Flash floods and lashing rains are battering the Hawaiian Islands after Hurricane Lane was downgraded on the Saffir-Simpson wind scale on Friday morning, UK time.
At 11pm Hawaii Time (10am BST) the eye of the storm was tracked about 165 miles (260km) out in the Pacific Ocean, southeast of Kailua-Kona.
The US National Oceanic and Atmospheric Administration (NOAA) said Lane was another 215 miles (345km) from the capital city Honolulu.
Hurricane Lane is now pushing maximum sustained winds about 120mph (195km/s), moving north at about 6mph (9km/h).
A hurricane warning is currently in effect for Oahu and Maui County, including the islands of Maui, Lanai, Molokai and Kahoolawe.
On Thursday, NASA provided forecasters with temperature readings collected by the US space agency’s Terra satellite.
NASA’s Terra satellite collects infrared snapshots of the massive weather phenomenon as it passes over the Pacific.
Yesterday satellite imagery revealed a “large ring” of cold and powerful storms surrounding the eye of Hurricane Lane.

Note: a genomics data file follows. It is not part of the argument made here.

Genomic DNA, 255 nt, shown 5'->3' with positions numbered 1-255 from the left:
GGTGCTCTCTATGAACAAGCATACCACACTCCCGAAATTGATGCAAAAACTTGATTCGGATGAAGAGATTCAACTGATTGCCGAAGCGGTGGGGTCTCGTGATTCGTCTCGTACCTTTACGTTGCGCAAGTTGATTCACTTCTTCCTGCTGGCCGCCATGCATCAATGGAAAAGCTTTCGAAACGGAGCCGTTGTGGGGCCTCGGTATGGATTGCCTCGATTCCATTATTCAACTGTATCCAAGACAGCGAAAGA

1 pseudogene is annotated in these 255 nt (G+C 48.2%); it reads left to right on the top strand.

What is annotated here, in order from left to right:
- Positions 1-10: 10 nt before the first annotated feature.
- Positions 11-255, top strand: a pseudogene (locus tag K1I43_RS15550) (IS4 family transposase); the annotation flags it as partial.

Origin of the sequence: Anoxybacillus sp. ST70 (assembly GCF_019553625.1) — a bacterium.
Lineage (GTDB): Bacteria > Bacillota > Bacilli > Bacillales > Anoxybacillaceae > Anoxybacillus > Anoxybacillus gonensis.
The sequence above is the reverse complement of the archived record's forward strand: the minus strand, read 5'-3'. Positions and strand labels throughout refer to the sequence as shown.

The space agency said in a statement: “On August 23 at 4.14am EDT the Moderate Resolution Imaging Spectroradiometer or MODIS instrument aboard NASA’s Terra satellite analysed cloud top temperatures in infrared light.
“MODIS found cloud top temperatures of the strongest thunderstorms northeast and southwest of the eye were as cold as or colder than minus 80 degrees Fahrenheit – minus 62.2 Celsius.
“They were embedded in a large area or storms that circled the eye where cloud top temperatures were as cold as or colder than minus 70 degrees Fahrenheit – minus 56.6 degrees Celsius.”
The cold cloud top temperatures indicate the strong likelihood of storms with heavy rain.
NASA said the heat rainfall is expected to be the biggest threat to Hawaii from Lane.
At 11pm HST (10am BST) NOAA revealed bans of rain are expected to lash the Hawaiian Islands “well ahead of Lane”.
Excessive rainfall will likely proceed to impact Hawaii well into the weekend, creating life-threatening flooding and landslides.
Hurricane Lane is expected to dump between 10 and 20 inches of rainfall with local rain accumulations between 30 and 40 inches in places.
Certain locations on the windward side of Hawaii’s Big Island have already seen up to two feet of rain.
NOAA’s Central Pacific Hurricane Center (CPHC) said: “The slow movement of Lane also greatly increases the threat for prolonged heavy rainfall and extreme rainfall totals.
“This is expected to lead to major, life-threatening flash flooding and landslides over all Hawaiian Islands.”
Hurricane Lane’s passage by Hawaii will also bring with it damaging winds and large surf along coastlines.
The CPHS expects some storm surge and coastal erosion to follow in the wake of Lane.